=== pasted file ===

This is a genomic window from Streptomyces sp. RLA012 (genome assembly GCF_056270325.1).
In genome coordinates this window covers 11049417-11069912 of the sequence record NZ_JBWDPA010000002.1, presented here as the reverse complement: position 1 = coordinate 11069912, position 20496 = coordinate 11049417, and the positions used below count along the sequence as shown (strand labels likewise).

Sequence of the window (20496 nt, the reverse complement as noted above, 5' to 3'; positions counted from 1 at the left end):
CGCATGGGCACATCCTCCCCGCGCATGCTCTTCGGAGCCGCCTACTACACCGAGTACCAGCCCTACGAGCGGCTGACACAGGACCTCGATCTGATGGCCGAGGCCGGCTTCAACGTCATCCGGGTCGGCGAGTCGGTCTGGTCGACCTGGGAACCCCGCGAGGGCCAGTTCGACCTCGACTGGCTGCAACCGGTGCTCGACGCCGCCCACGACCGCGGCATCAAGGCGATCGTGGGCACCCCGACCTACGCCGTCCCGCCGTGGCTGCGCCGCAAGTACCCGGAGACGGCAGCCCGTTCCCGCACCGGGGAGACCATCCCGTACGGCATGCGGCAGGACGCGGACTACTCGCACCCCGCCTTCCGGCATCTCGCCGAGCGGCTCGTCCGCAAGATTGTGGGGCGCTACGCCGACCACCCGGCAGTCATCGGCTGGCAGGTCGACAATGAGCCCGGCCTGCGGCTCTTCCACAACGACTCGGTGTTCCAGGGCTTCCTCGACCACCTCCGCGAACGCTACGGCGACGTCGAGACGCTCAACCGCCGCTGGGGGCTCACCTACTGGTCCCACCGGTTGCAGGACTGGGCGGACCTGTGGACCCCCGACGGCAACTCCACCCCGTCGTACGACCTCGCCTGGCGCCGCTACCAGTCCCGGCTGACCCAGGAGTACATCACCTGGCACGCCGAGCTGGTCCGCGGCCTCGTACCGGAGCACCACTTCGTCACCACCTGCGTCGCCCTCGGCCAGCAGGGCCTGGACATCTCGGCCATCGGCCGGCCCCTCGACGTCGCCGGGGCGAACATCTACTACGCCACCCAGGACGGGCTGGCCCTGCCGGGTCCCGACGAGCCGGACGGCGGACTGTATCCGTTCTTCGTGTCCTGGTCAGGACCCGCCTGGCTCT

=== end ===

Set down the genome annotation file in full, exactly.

This is a genomic window from Streptomyces sp. RLA012 (genome assembly GCF_056270325.1).
In genome coordinates this window covers 11049417-11069912 of the sequence record NZ_JBWDPA010000002.1, presented here as the reverse complement: position 1 = coordinate 11069912, position 20496 = coordinate 11049417, and the positions used below count along the sequence as shown (strand labels likewise).

Sequence of the window (20496 nt, the reverse complement as noted above, 5' to 3'; positions counted from 1 at the left end):
CGCATGGGCACATCCTCCCCGCGCATGCTCTTCGGAGCCGCCTACTACACCGAGTACCAGCCCTACGAGCGGCTGACACAGGACCTCGATCTGATGGCCGAGGCCGGCTTCAACGTCATCCGGGTCGGCGAGTCGGTCTGGTCGACCTGGGAACCCCGCGAGGGCCAGTTCGACCTCGACTGGCTGCAACCGGTGCTCGACGCCGCCCACGACCGCGGCATCAAGGCGATCGTGGGCACCCCGACCTACGCCGTCCCGCCGTGGCTGCGCCGCAAGTACCCGGAGACGGCAGCCCGTTCCCGCACCGGGGAGACCATCCCGTACGGCATGCGGCAGGACGCGGACTACTCGCACCCCGCCTTCCGGCATCTCGCCGAGCGGCTCGTCCGCAAGATTGTGGGGCGCTACGCCGACCACCCGGCAGTCATCGGCTGGCAGGTCGACAATGAGCCCGGCCTGCGGCTCTTCCACAACGACTCGGTGTTCCAGGGCTTCCTCGACCACCTCCGCGAACGCTACGGCGACGTCGAGACGCTCAACCGCCGCTGGGGGCTCACCTACTGGTCCCACCGGTTGCAGGACTGGGCGGACCTGTGGACCCCCGACGGCAACTCCACCCCGTCGTACGACCTCGCCTGGCGCCGCTACCAGTCCCGGCTGACCCAGGAGTACATCACCTGGCACGCCGAGCTGGTCCGCGGCCTCGTACCGGAGCACCACTTCGTCACCACCTGCGTCGCCCTCGGCCAGCAGGGCCTGGACATCTCGGCCATCGGCCGGCCCCTCGACGTCGCCGGGGCGAACATCTACTACGCCACCCAGGACGGGCTGGCCCTGCCGGGTCCCGACGAGCCGGACGGCGGACTGTATCCGTTCTTCGTGTCCTGGTCAGGACCCGCCTGGCTCT